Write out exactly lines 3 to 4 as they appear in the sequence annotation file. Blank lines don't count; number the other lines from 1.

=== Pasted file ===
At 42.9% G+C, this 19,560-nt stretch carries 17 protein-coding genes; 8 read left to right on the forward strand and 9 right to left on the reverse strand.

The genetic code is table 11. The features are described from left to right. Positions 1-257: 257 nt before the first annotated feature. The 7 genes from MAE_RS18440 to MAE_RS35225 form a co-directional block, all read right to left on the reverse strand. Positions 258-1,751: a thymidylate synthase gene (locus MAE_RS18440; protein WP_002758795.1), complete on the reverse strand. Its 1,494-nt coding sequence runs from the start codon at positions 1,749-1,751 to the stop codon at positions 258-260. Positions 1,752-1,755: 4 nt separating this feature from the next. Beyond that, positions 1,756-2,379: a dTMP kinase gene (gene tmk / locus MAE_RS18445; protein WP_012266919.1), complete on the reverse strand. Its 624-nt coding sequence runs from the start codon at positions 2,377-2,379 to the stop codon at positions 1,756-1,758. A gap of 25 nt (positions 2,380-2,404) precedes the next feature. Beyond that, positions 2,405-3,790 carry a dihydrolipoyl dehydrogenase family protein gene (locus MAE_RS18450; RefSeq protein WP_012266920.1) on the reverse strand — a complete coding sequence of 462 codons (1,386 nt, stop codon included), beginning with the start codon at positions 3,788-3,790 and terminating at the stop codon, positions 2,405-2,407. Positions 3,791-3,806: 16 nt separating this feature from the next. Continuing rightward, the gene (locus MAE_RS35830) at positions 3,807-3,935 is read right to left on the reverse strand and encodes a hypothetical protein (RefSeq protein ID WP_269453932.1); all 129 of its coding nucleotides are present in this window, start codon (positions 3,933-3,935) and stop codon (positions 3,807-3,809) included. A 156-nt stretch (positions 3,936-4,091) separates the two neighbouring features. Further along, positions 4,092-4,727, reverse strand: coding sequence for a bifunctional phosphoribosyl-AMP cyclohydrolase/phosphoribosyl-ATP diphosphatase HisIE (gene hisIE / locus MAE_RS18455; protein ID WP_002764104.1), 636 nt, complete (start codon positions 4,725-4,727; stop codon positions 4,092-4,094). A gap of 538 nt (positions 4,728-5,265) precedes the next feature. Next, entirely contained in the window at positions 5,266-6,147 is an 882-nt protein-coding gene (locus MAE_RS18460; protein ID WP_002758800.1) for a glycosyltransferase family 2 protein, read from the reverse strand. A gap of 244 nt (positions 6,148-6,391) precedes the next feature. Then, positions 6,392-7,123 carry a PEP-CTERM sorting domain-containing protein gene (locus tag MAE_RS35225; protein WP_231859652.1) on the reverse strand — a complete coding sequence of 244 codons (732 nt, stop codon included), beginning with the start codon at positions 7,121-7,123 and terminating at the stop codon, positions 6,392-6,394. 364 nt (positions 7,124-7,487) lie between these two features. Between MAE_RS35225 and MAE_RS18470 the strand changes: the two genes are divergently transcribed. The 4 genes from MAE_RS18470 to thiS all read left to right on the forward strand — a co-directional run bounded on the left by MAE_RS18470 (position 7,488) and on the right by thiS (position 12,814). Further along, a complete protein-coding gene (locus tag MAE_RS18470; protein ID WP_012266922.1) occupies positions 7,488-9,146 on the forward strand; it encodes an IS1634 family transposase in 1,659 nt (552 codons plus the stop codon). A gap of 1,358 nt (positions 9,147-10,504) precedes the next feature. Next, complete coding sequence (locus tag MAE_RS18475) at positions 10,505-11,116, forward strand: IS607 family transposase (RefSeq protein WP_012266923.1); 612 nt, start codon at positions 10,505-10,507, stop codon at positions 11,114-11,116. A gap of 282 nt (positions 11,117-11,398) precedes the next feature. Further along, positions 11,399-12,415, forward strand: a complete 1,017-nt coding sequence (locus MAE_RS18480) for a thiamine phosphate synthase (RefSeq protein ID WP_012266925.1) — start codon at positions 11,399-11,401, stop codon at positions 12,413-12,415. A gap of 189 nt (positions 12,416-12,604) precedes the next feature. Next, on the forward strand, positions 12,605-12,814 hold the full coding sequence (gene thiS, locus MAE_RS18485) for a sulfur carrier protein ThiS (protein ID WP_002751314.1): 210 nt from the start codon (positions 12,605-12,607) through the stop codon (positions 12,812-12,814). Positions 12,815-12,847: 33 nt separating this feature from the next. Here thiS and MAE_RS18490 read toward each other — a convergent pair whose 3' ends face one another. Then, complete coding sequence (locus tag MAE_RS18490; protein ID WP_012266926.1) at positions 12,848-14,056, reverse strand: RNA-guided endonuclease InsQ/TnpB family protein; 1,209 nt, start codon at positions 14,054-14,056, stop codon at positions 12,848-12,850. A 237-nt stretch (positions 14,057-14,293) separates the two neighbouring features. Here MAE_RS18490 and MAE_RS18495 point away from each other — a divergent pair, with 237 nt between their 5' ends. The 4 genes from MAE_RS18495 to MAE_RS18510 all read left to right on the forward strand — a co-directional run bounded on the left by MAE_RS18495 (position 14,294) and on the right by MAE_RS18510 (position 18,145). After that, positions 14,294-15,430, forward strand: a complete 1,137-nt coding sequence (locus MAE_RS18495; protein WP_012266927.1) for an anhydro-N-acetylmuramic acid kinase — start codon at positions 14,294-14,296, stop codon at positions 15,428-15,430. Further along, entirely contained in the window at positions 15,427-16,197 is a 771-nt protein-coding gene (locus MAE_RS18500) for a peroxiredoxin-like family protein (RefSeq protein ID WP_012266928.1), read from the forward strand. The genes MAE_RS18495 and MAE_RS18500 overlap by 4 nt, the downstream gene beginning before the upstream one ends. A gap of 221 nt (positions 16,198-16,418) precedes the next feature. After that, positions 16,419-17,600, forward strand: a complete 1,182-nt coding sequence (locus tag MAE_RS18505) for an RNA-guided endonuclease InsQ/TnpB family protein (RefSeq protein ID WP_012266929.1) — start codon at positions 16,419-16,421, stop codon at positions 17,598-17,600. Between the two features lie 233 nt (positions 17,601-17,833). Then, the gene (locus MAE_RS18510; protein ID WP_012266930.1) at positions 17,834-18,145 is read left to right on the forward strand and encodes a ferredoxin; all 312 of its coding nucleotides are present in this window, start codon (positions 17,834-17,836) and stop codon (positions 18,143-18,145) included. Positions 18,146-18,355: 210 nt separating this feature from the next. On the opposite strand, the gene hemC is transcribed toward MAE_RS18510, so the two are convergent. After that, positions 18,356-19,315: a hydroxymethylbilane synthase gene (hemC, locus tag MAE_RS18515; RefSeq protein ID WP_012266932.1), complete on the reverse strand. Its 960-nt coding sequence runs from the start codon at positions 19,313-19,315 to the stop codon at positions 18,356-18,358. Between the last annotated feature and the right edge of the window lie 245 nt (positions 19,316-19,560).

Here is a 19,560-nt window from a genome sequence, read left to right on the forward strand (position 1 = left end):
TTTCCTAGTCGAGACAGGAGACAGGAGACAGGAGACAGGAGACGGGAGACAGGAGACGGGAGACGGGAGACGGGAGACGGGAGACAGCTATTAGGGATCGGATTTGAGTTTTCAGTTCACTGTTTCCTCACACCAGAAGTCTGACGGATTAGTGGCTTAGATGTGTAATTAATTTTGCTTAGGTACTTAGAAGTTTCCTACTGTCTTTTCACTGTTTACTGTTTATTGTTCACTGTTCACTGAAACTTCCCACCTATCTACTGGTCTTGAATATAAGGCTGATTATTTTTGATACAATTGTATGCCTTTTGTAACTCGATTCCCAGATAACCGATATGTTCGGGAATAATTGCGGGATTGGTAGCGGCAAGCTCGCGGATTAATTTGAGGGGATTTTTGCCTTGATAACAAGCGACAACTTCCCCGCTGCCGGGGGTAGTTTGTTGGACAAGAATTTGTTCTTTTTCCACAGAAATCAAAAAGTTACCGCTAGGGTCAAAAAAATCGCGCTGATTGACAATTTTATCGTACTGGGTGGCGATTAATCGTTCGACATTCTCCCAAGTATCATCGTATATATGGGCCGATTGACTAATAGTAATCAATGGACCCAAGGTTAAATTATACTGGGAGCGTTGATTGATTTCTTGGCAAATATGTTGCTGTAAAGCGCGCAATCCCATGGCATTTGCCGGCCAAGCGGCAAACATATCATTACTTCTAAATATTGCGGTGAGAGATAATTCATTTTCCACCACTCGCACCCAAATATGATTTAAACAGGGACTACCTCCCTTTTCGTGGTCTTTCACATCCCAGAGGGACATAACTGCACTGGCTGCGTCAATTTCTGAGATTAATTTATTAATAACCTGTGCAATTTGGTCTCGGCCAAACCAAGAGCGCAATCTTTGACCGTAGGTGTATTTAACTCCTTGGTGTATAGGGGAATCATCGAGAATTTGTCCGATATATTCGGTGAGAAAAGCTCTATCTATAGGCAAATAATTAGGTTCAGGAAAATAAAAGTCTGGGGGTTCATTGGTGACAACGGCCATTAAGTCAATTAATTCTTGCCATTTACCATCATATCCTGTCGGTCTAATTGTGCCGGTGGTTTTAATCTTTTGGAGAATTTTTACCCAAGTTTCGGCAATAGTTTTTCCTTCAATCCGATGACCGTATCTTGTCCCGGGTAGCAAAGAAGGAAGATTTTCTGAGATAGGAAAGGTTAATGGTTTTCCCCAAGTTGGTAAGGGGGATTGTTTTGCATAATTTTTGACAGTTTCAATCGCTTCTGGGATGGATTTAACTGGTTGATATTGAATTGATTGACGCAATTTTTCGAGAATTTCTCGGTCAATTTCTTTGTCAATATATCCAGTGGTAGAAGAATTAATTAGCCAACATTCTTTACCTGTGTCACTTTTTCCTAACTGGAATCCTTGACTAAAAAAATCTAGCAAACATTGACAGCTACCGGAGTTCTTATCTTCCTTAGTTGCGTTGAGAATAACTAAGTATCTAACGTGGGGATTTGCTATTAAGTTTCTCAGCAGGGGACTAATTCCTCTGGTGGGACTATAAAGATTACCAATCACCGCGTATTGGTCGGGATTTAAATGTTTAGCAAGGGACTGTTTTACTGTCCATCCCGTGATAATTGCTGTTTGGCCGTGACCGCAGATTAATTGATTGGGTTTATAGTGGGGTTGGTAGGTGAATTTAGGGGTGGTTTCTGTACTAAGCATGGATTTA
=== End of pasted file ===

Here is a 19,560-nt window from a genome sequence, read left to right on the forward strand (position 1 = left end):
TTTCCTAGTCGAGACAGGAGACAGGAGACAGGAGACAGGAGACGGGAGACAGGAGACGGGAGACGGGAGACGGGAGACGGGAGACAGCTATTAGGGATCGGATTTGAGTTTTCAGTTCACTGTTTCCTCACACCAGAAGTCTGACGGATTAGTGGCTTAGATGTGTAATTAATTTTGCTTAGGTACTTAGAAGTTTCCTACTGTCTTTTCACTGTTTACTGTTTATTGTTCACTGTTCACTGAAACTTCCCACCTATCTACTGGTCTTGAATATAAGGCTGATTATTTTTGATACAATTGTATGCCTTTTGTAACTCGATTCCCAGATAACCGATATGTTCGGGAATAATTGCGGGATTGGTAGCGGCAAGCTCGCGGATTAATTTGAGGGGATTTTTGCCTTGATAACAAGCGACAACTTCCCCGCTGCCGGGGGTAGTTTGTTGGACAAGAATTTGTTCTTTTTCCACAGAAATCAAAAAGTTACCGCTAGGGTCAAAAAAATCGCGCTGATTGACAATTTTATCGTACTGGGTGGCGATTAATCGTTCGACATTCTCCCAAGTATCATCGTATATATGGGCCGATTGACTAATAGTAATCAATGGACCCAAGGTTAAATTATACTGGGAGCGTTGATTGATTTCTTGGCAAATATGTTGCTGTAAAGCGCGCAATCCCATGGCATTTGCCGGCCAAGCGGCAAACATATCATTACTTCTAAATATTGCGGTGAGAGATAATTCATTTTCCACCACTCGCACCCAAATATGATTTAAACAGGGACTACCTCCCTTTTCGTGGTCTTTCACATCCCAGAGGGACATAACTGCACTGGCTGCGTCAATTTCTGAGATTAATTTATTAATAACCTGTGCAATTTGGTCTCGGCCAAACCAAGAGCGCAATCTTTGACCGTAGGTGTATTTAACTCCTTGGTGTATAGGGGAATCATCGAGAATTTGTCCGATATATTCGGTGAGAAAAGCTCTATCTATAGGCAAATAATTAGGTTCAGGAAAATAAAAGTCTGGGGGTTCATTGGTGACAACGGCCATTAAGTCAATTAATTCTTGCCATTTACCATCATATCCTGTCGGTCTAATTGTGCCGGTGGTTTTAATCTTTTGGAGAATTTTTACCCAAGTTTCGGCAATAGTTTTTCCTTCAATCCGATGACCGTATCTTGTCCCGGGTAGCAAAGAAGGAAGATTTTCTGAGATAGGAAAGGTTAATGGTTTTCCCCAAGTTGGTAAGGGGGATTGTTTTGCATAATTTTTGACAGTTTCAATCGCTTCTGGGATGGATTTAACTGGTTGATATTGAATTGATTGACGCAATTTTTCGAGAATTTCTCGGTCAATTTCTTTGTCAATATATCCAGTGGTAGAAGAATTAATTAGCCAACATTCTTTACCTGTGTCACTTTTTCCTAACTGGAATCCTTGACTAAAAAAATCTAGCAAACATTGACAGCTACCGGAGTTCTTATCTTCCTTAGTTGCGTTGAGAATAACTAAGTATCTAACGTGGGGATTTGCTATTAAGTTTCTCAGCAGGGGACTAATTCCTCTGGTGGGACTATAAAGATTACCAATCACCGCGTATTGGTCGGGATTTAAATGTTTAGCAAGGGACTGTTTTACTGTCCATCCCGTGATAATTGCTGTTTGGCCGTGACCGCAGATTAATTGATTGGGTTTATAGTGGGGTTGGTAGGTGAATTTAGGGGTGGTTTCTGTACTAAGCATGGATTTA